Kansas City doctors paying off medical debt for hundreds of people

Kansas City doctors paying off medical debt for hundreds of people
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A group of Kansas City area doctors is reportedly paying off medical debt on behalf of hundreds of patients in Kansas and Missouri.

The Midwest Direct Primary Care Alliance announced earlier this week that it donated about $11,000 to buy $1.47 million worth of medical debt for 784 patients in the two states, according to The Kansas City Star.


“In our society we’ve decided that health care is a commodity and we’re going to have to pay for it in some way or another and until that changes we’re going to have to figure out a way to help people,” Allison Edwards, who owns Kansas City Direct Primary Care in Kansas City, Kan., told the newspaper.

The newspaper notes that the Midwest Direct Primary Care Alliance is an alliance of 21 medical clinics where the doctors don’t take health insurance. Instead, they charge a monthly membership fee for patients. 

Edwards added that 19 doctors and nurse practitioners who work at 15 of the alliance’s clinics pooled their funds and donated it to RIP Medical Debt, which is a nonprofit based in New York, according to the Star.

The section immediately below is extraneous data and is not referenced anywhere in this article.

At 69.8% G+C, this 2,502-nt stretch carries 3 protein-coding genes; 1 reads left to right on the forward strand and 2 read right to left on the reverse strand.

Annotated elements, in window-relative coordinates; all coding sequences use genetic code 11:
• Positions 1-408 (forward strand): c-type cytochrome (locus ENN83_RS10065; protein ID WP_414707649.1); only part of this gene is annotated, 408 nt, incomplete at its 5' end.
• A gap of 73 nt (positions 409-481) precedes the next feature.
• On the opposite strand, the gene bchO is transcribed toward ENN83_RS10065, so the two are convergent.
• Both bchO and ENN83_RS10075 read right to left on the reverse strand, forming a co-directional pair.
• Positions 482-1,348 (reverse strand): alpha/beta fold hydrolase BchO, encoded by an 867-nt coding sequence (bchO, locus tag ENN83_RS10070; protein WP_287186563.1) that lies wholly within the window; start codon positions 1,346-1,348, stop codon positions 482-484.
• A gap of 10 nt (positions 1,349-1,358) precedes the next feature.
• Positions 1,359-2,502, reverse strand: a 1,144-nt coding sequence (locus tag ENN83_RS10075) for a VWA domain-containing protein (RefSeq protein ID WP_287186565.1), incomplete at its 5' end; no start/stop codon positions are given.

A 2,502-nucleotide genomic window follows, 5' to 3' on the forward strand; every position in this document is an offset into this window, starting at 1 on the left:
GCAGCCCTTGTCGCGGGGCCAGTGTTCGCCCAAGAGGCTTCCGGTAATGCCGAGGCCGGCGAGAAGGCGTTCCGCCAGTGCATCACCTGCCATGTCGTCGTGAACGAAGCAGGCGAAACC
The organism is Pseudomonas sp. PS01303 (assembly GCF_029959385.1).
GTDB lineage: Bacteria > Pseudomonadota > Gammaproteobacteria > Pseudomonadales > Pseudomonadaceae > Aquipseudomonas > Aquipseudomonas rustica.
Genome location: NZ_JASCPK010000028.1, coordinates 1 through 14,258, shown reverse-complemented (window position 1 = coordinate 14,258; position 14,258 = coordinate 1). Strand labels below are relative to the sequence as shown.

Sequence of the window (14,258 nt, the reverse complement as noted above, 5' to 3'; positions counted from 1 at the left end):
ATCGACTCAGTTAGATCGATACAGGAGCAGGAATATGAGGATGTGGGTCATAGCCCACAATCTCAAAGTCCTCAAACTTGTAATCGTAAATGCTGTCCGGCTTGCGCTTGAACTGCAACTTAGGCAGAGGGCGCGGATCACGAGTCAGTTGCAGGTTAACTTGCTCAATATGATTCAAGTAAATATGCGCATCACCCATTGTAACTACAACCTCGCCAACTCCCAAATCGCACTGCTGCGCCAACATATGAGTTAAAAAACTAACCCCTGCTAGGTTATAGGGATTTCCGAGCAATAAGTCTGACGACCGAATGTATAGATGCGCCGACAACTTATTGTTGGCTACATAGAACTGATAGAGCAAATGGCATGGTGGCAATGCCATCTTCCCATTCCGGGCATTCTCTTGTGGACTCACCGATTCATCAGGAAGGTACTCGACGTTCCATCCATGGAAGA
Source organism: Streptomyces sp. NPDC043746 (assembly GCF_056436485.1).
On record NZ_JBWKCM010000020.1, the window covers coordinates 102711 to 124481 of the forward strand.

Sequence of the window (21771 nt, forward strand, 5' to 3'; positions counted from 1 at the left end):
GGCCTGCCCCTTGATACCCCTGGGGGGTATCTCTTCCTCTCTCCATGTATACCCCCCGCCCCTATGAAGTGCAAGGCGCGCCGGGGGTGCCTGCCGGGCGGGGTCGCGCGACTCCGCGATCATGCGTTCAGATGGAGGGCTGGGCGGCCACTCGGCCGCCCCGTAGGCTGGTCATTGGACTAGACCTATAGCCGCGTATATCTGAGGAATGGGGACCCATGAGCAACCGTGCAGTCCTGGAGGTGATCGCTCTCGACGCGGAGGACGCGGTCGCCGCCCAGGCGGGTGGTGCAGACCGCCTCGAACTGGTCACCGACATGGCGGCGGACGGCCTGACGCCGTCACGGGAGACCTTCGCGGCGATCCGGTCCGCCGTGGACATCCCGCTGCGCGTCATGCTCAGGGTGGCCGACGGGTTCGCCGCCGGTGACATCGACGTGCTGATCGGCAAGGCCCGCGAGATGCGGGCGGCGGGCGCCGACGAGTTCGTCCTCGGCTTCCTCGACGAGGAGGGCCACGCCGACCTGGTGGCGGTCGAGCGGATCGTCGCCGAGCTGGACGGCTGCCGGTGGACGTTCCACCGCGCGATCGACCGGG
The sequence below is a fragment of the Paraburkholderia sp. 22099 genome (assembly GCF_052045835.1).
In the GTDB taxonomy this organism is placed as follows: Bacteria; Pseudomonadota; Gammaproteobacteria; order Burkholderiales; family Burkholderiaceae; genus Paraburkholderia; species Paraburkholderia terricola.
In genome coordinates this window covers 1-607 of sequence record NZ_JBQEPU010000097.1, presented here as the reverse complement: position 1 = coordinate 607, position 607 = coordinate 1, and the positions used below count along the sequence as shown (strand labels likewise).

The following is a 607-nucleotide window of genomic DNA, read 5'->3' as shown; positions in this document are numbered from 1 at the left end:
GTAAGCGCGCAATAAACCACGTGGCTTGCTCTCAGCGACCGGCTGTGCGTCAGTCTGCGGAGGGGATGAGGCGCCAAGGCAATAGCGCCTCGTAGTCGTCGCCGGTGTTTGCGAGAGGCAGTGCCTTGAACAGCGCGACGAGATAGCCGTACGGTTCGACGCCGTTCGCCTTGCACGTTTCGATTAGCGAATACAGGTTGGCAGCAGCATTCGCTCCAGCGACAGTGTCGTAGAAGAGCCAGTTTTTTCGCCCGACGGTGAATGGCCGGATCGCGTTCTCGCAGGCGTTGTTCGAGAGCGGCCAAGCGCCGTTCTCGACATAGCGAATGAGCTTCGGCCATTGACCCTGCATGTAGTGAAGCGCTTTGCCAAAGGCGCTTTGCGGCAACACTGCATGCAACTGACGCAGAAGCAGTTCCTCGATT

RIP Medical Debt then used the donations to buy bundles of unpaid bills from collections agencies and medical providers. The Star noted that the charity focuses its time on military members and veterans, as well as low-income patients.

In order to qualify for aid, patients have to make less than twice the federal poverty limit. They also must possess medical debts that exceed their assets or have medical debts that are more than 5 percent of their annual income, the Star reported. 

Consumers received a gold-colored envelope in the mail from a place called “RIP Medical Debt" as a way to show their debt has been eliminated. 

“That debt forgiveness letter is your proof the debt has been abolished and is no longer collectible by anyone,” its website says.

“The amount of medical debt that exists within the [Kansas City metro area] is astounding,” Edwards said. “So it’s a small thing we did, relatively speaking. It sounds big, but there’s millions of dollars in debt, hundreds of millions, within the Kansas City metro area alone, that’s just sitting there asking to be paid and it’s not going to [be paid].”